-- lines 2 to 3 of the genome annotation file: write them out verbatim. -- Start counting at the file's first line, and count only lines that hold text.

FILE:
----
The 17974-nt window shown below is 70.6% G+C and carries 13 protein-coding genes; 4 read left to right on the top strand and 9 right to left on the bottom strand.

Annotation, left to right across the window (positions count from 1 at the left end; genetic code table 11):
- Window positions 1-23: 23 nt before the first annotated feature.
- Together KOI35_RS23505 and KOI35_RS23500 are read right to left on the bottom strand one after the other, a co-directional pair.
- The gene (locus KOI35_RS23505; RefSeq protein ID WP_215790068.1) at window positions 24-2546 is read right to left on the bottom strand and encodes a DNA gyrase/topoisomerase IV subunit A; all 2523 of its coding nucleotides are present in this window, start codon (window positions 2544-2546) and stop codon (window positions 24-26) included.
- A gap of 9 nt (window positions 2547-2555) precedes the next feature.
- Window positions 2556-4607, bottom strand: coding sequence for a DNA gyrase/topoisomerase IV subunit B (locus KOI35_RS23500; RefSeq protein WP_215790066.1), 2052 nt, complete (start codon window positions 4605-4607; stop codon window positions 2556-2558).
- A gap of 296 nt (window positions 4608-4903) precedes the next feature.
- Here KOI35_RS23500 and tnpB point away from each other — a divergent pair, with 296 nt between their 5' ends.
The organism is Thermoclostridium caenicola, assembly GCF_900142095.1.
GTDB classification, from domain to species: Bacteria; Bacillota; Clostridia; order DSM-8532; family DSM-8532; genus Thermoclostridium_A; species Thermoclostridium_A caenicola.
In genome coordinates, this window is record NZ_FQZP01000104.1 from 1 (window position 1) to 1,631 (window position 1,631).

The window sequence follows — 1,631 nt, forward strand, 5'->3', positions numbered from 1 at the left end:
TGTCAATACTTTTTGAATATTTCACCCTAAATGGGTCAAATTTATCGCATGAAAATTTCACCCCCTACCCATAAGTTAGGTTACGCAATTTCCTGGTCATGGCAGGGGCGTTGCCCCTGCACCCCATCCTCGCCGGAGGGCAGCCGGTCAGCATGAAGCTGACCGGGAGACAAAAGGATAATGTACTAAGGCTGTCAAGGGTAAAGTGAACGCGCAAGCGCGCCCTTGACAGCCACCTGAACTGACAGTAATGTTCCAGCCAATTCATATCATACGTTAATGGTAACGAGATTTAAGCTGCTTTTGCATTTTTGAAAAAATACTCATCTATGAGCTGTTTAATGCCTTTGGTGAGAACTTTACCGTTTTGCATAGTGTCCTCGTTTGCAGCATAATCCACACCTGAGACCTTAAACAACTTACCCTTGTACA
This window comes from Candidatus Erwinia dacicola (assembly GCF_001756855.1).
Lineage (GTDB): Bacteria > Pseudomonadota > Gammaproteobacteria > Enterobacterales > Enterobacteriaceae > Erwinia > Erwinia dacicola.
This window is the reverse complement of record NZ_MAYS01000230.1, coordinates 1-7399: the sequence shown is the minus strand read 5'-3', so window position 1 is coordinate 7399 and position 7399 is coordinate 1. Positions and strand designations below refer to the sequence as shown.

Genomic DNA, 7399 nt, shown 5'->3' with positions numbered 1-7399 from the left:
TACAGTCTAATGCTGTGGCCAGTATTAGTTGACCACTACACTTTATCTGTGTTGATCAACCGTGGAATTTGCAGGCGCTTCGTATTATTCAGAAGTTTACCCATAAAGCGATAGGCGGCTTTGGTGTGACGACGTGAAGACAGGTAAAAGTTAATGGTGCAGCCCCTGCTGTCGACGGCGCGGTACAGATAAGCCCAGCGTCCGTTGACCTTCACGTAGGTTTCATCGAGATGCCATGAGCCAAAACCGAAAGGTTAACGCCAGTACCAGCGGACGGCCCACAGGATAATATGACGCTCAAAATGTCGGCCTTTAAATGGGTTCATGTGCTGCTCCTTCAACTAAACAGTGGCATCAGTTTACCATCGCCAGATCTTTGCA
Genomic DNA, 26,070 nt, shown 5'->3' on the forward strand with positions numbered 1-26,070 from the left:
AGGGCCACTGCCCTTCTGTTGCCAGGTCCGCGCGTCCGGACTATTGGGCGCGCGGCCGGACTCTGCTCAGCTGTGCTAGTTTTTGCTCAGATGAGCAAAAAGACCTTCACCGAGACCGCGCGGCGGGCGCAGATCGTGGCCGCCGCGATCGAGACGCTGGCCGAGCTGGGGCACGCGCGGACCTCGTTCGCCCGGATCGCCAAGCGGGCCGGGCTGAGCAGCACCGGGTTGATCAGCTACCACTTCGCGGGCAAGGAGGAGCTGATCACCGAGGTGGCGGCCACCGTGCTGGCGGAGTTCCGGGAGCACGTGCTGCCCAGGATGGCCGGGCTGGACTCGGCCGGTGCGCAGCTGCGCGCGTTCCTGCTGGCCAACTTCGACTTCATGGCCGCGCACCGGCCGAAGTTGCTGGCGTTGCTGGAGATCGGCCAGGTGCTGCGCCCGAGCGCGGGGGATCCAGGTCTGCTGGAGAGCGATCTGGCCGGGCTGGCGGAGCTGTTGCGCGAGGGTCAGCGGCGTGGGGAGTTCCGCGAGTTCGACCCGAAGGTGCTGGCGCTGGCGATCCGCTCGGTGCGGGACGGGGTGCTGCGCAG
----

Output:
Annotation, left to right across the window (positions count from 1 at the left end; genetic code table 11):
- Window positions 1-23: 23 nt before the first annotated feature.